A lot or a little?
The parents' guide to what's in this book.
What parents need to know
What's the story?
In brisk and bouncy verse, fearless Madeline has her appendix removed, falls into the Seine, and joins a circus. The stories vary in quality but will delight Madeline's fans. Bemelmans's illustrations are delightful. This edition includes original sketches, an essay by Bemelmans, and a fine introduction by former columnist Anna Quindlen.
Is it any good?
Bemelmans skillfully places every adventure within a familiar routine. The girls leave the house at half past nine, and after some wild adventure, they are back at the table or tucked into bed. Children love to recite the beginning, "In an old house in Paris that was covered with vines ...," and the reassuring ending, "Thank the Lord you are well! And now go to sleep," said Miss Clavel."
A careful reader of Bemelmans will notice, however, that his rhyme and rhythm were often strained. The writing in the original story, "Madeline," is by far the best: It's briskly paced without any rough spots. In later stories, the rhyme is forced in a number of places, as in Madeline and the Gypsies, where Miss Clavel says, "Here is a freshly laundered shirty / It's better to be clean than dirty." But awkward rhymes are forgiven when you focus on Bemelmans's skill as an artist. His landscapes, with broad strokes and ornate details, capture the city so well. You can almost feel the rain in front of Notre Dame.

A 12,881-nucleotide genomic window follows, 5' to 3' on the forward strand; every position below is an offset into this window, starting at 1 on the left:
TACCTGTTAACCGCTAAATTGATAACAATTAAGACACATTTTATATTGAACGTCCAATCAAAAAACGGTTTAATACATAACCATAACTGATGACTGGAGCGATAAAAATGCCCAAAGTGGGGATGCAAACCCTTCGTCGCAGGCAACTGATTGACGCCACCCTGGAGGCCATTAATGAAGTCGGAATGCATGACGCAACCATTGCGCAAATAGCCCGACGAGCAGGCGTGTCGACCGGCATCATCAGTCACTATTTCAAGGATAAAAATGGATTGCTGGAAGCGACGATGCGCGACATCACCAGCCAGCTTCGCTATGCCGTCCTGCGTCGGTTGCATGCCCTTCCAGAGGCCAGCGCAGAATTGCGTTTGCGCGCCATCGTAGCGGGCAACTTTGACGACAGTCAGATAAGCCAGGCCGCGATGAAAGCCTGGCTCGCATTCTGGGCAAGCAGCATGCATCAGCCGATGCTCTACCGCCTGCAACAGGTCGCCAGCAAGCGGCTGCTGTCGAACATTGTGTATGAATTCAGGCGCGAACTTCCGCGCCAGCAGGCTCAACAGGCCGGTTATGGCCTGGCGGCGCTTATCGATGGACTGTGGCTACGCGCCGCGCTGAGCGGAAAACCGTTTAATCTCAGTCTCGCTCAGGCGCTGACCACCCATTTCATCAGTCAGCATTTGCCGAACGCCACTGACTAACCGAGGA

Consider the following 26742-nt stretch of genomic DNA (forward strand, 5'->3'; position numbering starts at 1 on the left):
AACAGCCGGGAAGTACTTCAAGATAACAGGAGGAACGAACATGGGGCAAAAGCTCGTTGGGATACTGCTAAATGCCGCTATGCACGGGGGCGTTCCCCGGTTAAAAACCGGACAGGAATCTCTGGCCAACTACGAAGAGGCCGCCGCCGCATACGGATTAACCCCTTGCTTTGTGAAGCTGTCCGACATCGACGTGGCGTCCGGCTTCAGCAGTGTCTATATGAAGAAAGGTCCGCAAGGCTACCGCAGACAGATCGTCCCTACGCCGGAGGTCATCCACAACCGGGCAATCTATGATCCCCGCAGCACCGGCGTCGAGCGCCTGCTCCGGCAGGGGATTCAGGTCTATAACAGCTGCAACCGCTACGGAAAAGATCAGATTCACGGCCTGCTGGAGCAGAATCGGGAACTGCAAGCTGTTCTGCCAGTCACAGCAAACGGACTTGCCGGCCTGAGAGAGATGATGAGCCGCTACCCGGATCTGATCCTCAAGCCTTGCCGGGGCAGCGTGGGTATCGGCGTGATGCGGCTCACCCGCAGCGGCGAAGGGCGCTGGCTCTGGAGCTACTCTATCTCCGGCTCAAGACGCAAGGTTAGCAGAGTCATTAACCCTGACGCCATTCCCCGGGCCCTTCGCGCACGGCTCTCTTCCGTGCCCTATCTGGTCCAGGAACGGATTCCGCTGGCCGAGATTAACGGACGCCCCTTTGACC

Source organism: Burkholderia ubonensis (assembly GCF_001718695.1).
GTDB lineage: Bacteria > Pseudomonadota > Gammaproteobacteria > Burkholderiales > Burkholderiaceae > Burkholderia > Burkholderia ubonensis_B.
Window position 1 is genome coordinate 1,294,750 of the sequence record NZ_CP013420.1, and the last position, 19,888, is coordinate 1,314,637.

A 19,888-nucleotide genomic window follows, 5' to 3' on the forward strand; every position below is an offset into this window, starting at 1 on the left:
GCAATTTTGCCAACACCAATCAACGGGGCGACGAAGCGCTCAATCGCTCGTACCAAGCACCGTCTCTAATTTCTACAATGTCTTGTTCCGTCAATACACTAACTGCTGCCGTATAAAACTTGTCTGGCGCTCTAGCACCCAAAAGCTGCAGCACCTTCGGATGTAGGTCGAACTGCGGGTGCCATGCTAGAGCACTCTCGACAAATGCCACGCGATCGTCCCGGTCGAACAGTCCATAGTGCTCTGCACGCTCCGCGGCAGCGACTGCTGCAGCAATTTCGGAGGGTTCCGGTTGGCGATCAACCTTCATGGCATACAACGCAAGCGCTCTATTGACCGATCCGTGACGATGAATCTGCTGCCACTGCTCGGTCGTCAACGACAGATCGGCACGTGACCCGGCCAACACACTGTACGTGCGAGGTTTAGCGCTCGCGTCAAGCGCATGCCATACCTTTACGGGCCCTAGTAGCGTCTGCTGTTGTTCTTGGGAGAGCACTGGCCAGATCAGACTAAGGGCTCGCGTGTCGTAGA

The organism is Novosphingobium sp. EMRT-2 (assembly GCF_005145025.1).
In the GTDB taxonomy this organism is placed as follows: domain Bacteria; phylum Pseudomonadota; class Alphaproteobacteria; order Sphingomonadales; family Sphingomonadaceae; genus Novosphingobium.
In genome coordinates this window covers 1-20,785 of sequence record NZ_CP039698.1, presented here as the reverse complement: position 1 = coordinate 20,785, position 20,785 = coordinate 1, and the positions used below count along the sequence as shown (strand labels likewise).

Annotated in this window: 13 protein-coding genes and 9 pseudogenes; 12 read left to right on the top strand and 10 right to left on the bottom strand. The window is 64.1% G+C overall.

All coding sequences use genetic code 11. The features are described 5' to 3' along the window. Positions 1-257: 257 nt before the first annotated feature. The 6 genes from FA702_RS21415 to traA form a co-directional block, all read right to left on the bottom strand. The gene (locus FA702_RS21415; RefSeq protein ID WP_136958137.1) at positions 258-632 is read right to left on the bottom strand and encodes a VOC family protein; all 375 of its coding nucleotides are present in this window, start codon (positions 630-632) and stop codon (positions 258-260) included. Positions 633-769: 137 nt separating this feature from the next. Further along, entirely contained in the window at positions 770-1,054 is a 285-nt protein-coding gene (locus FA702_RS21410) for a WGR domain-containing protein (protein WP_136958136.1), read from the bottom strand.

Talk to your kids about ...
Families can talk about why (to quote Anna Quindlen's introduction) American children "who go to a day school, have never visited Paris or worn a uniform" love the little schoolgirl so much. What is it about Madeline that makes her such an appealing and enduring character? Does she have any traits that you admire?